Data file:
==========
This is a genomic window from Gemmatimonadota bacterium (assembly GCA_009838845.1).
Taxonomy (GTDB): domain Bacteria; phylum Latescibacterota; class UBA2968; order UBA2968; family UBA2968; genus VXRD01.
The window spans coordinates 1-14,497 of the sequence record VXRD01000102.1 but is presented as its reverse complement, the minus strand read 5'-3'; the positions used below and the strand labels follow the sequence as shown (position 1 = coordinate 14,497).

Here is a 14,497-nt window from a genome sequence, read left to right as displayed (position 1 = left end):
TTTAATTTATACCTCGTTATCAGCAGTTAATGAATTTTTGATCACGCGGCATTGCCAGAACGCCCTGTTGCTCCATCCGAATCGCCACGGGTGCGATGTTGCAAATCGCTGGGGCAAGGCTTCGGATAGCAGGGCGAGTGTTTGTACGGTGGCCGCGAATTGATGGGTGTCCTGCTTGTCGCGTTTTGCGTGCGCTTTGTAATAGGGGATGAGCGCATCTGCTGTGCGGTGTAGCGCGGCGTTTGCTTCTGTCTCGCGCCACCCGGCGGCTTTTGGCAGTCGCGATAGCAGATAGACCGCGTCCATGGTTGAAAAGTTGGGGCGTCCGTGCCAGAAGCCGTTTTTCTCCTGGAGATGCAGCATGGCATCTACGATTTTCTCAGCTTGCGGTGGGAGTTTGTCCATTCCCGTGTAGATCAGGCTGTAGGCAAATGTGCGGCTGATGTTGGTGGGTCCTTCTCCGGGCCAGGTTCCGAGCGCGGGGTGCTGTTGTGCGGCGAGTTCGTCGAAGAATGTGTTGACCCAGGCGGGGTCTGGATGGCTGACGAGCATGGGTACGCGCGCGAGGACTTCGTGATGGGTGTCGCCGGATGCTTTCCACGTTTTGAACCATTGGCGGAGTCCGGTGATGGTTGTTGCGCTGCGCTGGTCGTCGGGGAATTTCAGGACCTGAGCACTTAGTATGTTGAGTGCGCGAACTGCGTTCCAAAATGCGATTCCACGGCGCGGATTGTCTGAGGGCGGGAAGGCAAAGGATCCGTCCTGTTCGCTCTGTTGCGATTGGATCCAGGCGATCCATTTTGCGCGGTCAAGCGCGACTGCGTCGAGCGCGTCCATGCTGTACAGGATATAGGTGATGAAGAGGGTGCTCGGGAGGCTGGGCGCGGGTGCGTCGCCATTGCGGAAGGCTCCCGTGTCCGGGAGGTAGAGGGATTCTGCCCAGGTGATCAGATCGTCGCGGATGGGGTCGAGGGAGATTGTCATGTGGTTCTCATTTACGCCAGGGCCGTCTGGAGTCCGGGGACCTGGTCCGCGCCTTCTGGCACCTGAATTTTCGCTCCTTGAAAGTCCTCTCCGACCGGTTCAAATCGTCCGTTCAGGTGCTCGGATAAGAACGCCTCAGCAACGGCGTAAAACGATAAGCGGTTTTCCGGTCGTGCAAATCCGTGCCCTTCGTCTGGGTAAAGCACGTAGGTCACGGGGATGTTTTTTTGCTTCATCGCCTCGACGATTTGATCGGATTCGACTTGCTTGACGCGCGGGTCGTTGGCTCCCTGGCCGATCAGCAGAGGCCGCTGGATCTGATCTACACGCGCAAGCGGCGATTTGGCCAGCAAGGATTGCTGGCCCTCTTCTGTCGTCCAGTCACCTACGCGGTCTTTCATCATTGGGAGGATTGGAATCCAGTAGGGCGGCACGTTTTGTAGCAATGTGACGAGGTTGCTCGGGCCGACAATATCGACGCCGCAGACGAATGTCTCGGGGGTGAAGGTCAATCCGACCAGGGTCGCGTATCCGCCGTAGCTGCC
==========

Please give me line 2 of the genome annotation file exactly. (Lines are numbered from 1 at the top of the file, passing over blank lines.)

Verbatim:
Taxonomy (GTDB): domain Bacteria; phylum Latescibacterota; class UBA2968; order UBA2968; family UBA2968; genus VXRD01.